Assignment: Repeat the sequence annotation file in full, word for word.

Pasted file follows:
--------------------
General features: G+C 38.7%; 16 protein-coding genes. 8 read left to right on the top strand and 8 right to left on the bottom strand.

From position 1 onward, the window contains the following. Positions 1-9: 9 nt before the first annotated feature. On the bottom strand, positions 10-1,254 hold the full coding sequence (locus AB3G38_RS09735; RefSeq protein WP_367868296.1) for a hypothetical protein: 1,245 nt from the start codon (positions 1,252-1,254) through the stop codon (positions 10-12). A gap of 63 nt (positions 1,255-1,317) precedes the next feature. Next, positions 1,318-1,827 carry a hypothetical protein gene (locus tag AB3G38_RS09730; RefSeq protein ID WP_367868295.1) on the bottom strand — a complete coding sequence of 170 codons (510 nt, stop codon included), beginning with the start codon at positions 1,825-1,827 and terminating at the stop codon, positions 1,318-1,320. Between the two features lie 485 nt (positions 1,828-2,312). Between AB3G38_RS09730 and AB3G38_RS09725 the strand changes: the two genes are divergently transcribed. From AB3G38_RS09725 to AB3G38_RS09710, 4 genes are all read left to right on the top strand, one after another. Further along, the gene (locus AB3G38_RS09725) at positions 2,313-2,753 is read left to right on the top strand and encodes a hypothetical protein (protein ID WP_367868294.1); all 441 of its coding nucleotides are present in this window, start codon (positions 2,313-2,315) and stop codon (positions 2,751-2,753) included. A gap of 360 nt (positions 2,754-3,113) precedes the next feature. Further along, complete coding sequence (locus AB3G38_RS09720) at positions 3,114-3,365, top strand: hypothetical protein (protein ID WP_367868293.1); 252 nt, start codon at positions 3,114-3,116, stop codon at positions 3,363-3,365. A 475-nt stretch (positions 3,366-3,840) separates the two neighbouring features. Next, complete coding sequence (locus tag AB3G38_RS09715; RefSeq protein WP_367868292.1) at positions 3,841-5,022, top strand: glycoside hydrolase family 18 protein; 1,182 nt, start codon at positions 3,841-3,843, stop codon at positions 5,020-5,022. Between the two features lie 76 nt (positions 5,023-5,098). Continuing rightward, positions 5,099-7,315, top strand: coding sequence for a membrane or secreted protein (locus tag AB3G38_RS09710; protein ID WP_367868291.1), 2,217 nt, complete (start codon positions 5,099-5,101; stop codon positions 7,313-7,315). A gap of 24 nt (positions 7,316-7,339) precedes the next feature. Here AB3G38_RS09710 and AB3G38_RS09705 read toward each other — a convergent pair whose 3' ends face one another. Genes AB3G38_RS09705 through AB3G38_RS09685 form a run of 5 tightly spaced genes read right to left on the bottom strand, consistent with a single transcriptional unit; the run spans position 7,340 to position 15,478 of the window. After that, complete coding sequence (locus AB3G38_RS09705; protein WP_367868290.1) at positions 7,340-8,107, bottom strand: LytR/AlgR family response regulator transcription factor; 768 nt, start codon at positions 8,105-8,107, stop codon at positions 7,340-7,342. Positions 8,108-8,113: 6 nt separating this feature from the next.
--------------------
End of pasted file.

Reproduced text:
General features: G+C 38.7%; 16 protein-coding genes. 8 read left to right on the top strand and 8 right to left on the bottom strand.

From position 1 onward, the window contains the following. Positions 1-9: 9 nt before the first annotated feature. On the bottom strand, positions 10-1,254 hold the full coding sequence (locus AB3G38_RS09735; RefSeq protein WP_367868296.1) for a hypothetical protein: 1,245 nt from the start codon (positions 1,252-1,254) through the stop codon (positions 10-12). A gap of 63 nt (positions 1,255-1,317) precedes the next feature. Next, positions 1,318-1,827 carry a hypothetical protein gene (locus tag AB3G38_RS09730; RefSeq protein ID WP_367868295.1) on the bottom strand — a complete coding sequence of 170 codons (510 nt, stop codon included), beginning with the start codon at positions 1,825-1,827 and terminating at the stop codon, positions 1,318-1,320. Between the two features lie 485 nt (positions 1,828-2,312). Between AB3G38_RS09730 and AB3G38_RS09725 the strand changes: the two genes are divergently transcribed. From AB3G38_RS09725 to AB3G38_RS09710, 4 genes are all read left to right on the top strand, one after another. Further along, the gene (locus AB3G38_RS09725) at positions 2,313-2,753 is read left to right on the top strand and encodes a hypothetical protein (protein ID WP_367868294.1); all 441 of its coding nucleotides are present in this window, start codon (positions 2,313-2,315) and stop codon (positions 2,751-2,753) included. A gap of 360 nt (positions 2,754-3,113) precedes the next feature. Further along, complete coding sequence (locus AB3G38_RS09720) at positions 3,114-3,365, top strand: hypothetical protein (protein ID WP_367868293.1); 252 nt, start codon at positions 3,114-3,116, stop codon at positions 3,363-3,365. A 475-nt stretch (positions 3,366-3,840) separates the two neighbouring features. Next, complete coding sequence (locus tag AB3G38_RS09715; RefSeq protein WP_367868292.1) at positions 3,841-5,022, top strand: glycoside hydrolase family 18 protein; 1,182 nt, start codon at positions 3,841-3,843, stop codon at positions 5,020-5,022. Between the two features lie 76 nt (positions 5,023-5,098). Continuing rightward, positions 5,099-7,315, top strand: coding sequence for a membrane or secreted protein (locus tag AB3G38_RS09710; protein ID WP_367868291.1), 2,217 nt, complete (start codon positions 5,099-5,101; stop codon positions 7,313-7,315). A gap of 24 nt (positions 7,316-7,339) precedes the next feature. Here AB3G38_RS09710 and AB3G38_RS09705 read toward each other — a convergent pair whose 3' ends face one another. Genes AB3G38_RS09705 through AB3G38_RS09685 form a run of 5 tightly spaced genes read right to left on the bottom strand, consistent with a single transcriptional unit; the run spans position 7,340 to position 15,478 of the window. After that, complete coding sequence (locus AB3G38_RS09705; protein WP_367868290.1) at positions 7,340-8,107, bottom strand: LytR/AlgR family response regulator transcription factor; 768 nt, start codon at positions 8,105-8,107, stop codon at positions 7,340-7,342. Positions 8,108-8,113: 6 nt separating this feature from the next.